Thirty Flights of Loving Review
Stories in video games are rarely good. They may be adequate, or entertaining, but rarely are they groundbreaking narratives that demonstrate the strengths of the medium nor do they often pose the opportunity to discuss multiple interpretations or an analysis on the genre itself. Video games are entertainment, after all, and rarely by presenting bombastic situations and gruff characters do they end up becoming bestsellers.
That’s not to say the genre isn’t capable of achieving this. There are games in which the characters and narratives come close to using the strengths of their medium to tell a story unique from any other genre, but still fall back on techniques such as cutscenes to ultimately tell the bulk of information. Interactive or not, they still borrow heavily from film and feel more like an interactive movie rather than a true video game story.
Thirty Flights of Loving uses the strength of video games and the willingness to put the trust into the player to tell a brief, surprisingly warm and compelling tale rarely seen in games.
Thirty Flights succeeds by keeping dialog and blatant explanations of the story nearly nonexistent. The player pieces together the world, the plot, the characters and how they tie into all of it along the way. Despite being labeled a first-person shooter, much of the gameplay comes from trying to piece together the narrative and give your own interpretations of the events that unfold.
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I wish I could say more about the story and the characters, the retro sci fi/spy fantasy world they inhabit, and the absolutely brilliant commentary track on the game after completing it, but to mention even an iota of information would devalue the experience. My best advice is to go in blind and then make your own opinion on the story.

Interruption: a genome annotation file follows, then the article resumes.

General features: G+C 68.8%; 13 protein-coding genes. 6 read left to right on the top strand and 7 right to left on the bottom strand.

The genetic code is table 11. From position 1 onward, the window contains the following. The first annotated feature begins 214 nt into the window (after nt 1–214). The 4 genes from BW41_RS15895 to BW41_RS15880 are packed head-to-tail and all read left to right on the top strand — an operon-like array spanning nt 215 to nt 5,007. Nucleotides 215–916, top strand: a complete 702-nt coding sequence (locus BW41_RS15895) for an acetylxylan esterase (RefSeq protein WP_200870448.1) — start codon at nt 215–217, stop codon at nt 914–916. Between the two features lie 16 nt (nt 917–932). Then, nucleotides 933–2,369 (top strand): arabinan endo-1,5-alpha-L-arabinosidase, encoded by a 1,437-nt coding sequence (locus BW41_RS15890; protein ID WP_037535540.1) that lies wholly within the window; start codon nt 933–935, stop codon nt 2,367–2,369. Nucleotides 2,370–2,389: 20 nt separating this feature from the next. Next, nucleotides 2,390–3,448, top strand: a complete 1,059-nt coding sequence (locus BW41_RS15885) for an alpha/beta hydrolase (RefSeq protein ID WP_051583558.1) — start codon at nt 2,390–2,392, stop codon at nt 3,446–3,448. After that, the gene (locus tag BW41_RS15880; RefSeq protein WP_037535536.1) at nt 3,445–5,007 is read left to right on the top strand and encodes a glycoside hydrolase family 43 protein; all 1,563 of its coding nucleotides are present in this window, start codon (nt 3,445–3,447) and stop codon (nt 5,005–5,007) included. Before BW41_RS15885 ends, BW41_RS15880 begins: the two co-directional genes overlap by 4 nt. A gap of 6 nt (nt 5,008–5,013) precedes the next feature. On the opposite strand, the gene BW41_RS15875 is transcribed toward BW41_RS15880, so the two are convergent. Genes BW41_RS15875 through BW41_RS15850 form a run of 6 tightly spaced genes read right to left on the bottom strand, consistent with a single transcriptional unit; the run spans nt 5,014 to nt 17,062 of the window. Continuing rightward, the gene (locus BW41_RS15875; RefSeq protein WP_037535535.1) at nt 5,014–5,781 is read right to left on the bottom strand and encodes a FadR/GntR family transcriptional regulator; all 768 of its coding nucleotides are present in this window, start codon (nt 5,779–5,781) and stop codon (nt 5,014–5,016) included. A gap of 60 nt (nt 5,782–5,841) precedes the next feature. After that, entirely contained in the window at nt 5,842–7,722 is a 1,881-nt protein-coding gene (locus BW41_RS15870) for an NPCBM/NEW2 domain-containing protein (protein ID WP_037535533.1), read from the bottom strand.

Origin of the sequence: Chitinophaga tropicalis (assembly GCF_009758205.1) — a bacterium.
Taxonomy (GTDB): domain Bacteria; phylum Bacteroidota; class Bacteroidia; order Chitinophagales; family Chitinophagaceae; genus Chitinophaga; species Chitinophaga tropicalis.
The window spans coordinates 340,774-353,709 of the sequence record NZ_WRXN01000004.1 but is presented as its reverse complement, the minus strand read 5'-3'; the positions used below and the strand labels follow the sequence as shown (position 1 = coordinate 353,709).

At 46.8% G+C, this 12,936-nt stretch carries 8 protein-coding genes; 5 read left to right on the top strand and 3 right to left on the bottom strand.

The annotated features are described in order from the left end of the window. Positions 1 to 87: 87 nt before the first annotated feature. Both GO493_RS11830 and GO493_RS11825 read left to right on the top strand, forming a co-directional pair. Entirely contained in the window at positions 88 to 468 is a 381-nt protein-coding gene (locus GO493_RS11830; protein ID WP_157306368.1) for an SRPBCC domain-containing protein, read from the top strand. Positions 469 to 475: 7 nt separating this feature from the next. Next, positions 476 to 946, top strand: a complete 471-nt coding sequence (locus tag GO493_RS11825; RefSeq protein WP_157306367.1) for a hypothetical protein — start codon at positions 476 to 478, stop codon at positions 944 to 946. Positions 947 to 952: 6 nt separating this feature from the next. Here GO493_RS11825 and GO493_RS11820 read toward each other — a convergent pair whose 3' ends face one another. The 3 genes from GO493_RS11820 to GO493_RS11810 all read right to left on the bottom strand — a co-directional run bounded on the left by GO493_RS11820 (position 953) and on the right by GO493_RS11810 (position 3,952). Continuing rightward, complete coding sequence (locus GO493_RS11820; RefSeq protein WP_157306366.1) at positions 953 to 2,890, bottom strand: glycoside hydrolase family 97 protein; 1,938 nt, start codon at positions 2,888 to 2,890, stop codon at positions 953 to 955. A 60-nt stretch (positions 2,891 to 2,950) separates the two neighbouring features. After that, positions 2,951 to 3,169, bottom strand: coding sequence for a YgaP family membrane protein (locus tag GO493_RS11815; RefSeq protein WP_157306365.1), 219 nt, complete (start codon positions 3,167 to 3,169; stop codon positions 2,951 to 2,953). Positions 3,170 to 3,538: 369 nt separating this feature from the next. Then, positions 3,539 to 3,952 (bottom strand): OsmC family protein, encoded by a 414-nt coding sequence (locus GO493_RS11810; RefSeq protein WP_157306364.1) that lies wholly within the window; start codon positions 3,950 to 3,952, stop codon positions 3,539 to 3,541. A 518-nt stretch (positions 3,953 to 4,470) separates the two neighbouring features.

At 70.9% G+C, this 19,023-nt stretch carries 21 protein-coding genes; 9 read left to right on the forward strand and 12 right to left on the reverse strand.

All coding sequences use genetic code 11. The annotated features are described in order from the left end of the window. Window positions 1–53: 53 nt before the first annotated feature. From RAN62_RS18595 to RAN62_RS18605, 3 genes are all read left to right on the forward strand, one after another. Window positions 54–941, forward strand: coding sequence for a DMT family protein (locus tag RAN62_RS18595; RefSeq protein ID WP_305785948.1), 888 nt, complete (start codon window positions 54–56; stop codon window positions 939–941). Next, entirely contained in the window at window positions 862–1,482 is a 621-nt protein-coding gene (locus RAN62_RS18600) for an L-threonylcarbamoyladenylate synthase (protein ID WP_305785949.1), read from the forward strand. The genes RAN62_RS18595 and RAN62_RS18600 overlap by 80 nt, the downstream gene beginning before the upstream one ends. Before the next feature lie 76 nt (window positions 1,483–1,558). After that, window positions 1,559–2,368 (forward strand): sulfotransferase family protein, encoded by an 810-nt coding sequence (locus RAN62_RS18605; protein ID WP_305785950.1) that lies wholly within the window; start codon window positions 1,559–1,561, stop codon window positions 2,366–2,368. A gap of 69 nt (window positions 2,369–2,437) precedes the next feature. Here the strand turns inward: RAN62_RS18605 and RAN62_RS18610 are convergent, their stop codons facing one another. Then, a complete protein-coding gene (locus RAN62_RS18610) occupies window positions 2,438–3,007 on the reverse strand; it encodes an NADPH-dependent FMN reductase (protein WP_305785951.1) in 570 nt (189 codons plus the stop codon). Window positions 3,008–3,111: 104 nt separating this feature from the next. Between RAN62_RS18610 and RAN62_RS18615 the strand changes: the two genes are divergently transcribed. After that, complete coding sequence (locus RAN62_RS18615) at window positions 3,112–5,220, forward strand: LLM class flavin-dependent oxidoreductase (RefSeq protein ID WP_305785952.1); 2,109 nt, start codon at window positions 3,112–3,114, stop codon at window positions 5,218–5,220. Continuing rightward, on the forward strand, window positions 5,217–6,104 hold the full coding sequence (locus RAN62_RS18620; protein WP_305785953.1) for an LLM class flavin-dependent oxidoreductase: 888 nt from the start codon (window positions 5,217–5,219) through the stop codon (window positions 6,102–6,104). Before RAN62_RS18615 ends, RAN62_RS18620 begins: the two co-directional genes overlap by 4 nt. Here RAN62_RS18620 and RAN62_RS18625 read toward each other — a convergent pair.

The major flaw of this title -- though I don't see it as such, undoubtedly other people will -- is the game's length. Thirty Flights of Loving can be completed in less than 10 minutes. A second playthrough will take you even less time and even going back for the commentary, it should take you about a half an hour to complete everything. Even the included first title in the series, Gravity Bone, will take less than 20 minutes to complete.
If you’re looking at this game from a viewpoint of length per dollar, you’re looking at it the wrong way. But if you want a glimpse at how a game can use its mechanics to tell a story, look no further. It’s a game that shows true genius in its presentation and offers a tantalizing look at where games will be heading next.